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    1. I was tempted to upload some of my photographs from this phallic palace but having once been severely told off for photos less unnerving I decided not to. You can see a selection online though, if you type in the restaurant name.

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    1. You have plenty of time left I should imagine and I’m sure you’ll love it when you get there. It’s so easy to travel in Sicily, buses are cheap and run to all the right places (or maybe my destinations just tie in with their schedule)? My only regret is that I don’t feel up to driving in Sicily but the holidays when my husband was around and driving were some of the best I’ve ever had.

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  2. I’m sure you’ll get back one day and I don’t think it will change much. Tourism doesn’t seem to be harming it at the moment as they don’t offer TV all channels in the restaurants and the few hotels are very modest. Also, without evening entertainment – apart from watching the sunset and the birds – the noisy ones stay down below in Taormina!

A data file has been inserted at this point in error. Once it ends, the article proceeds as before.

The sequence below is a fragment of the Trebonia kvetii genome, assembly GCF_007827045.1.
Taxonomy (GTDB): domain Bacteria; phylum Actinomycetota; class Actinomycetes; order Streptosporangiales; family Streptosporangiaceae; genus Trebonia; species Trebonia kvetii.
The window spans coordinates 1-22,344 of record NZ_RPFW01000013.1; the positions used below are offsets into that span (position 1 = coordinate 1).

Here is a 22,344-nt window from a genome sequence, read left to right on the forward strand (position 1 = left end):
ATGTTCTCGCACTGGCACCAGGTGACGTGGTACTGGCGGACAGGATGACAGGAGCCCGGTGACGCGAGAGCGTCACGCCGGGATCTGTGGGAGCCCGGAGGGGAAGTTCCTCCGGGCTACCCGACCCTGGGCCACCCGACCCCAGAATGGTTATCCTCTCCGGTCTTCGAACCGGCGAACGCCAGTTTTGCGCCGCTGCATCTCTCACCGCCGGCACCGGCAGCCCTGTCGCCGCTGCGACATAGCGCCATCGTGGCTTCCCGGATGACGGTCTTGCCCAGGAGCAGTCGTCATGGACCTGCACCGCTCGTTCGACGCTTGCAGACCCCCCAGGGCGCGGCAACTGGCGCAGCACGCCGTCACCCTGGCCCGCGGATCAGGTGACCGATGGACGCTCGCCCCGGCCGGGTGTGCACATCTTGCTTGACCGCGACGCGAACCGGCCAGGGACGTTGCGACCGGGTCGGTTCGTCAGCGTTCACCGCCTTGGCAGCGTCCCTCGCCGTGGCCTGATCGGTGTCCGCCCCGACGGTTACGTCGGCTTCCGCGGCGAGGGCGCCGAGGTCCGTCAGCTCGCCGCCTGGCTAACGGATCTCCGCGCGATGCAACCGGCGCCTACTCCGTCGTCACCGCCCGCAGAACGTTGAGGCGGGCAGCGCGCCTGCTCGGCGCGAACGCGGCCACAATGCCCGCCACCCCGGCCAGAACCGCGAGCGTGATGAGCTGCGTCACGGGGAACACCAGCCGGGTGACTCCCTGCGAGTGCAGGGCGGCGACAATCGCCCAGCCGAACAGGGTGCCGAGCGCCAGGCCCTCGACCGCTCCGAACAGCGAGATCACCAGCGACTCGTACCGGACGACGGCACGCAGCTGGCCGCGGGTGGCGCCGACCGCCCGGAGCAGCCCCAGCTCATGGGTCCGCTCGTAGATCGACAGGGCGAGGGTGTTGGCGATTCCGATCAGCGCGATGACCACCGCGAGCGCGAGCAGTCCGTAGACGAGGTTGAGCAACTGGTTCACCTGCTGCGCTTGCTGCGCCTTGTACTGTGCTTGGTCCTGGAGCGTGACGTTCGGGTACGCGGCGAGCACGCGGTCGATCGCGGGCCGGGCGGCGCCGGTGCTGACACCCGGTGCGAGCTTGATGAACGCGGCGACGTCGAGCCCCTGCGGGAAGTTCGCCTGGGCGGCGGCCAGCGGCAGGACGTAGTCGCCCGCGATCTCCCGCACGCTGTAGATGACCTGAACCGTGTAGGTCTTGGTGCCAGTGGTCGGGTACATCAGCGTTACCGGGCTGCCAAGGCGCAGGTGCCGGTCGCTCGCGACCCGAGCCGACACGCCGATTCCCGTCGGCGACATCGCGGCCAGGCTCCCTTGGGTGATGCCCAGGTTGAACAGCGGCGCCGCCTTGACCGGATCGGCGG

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  3. What a wonderful treasure, Mari. I love the views of the coastline and the charming village itself. Interesting about the phallic displays. We found a town in Portugal, Amarante, where they have phallic-shaped pastries, and they are well known for this!

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    1. Maybe one day one of us will do a blog on ‘phallic-centric villages’. I’ve come across more than one in my travels, amusing and shocking in equal measure. Most of them seem to be in medieval(ish) villages still existing in a patriarchal society.

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      1. Maybe one of us will, for sure, Mari. I visited a number of such places in Korea and now that village in Portugal! I also visited a phallic museum in Reykjavik. Good observation about them being in medieval places in patriarchal societies.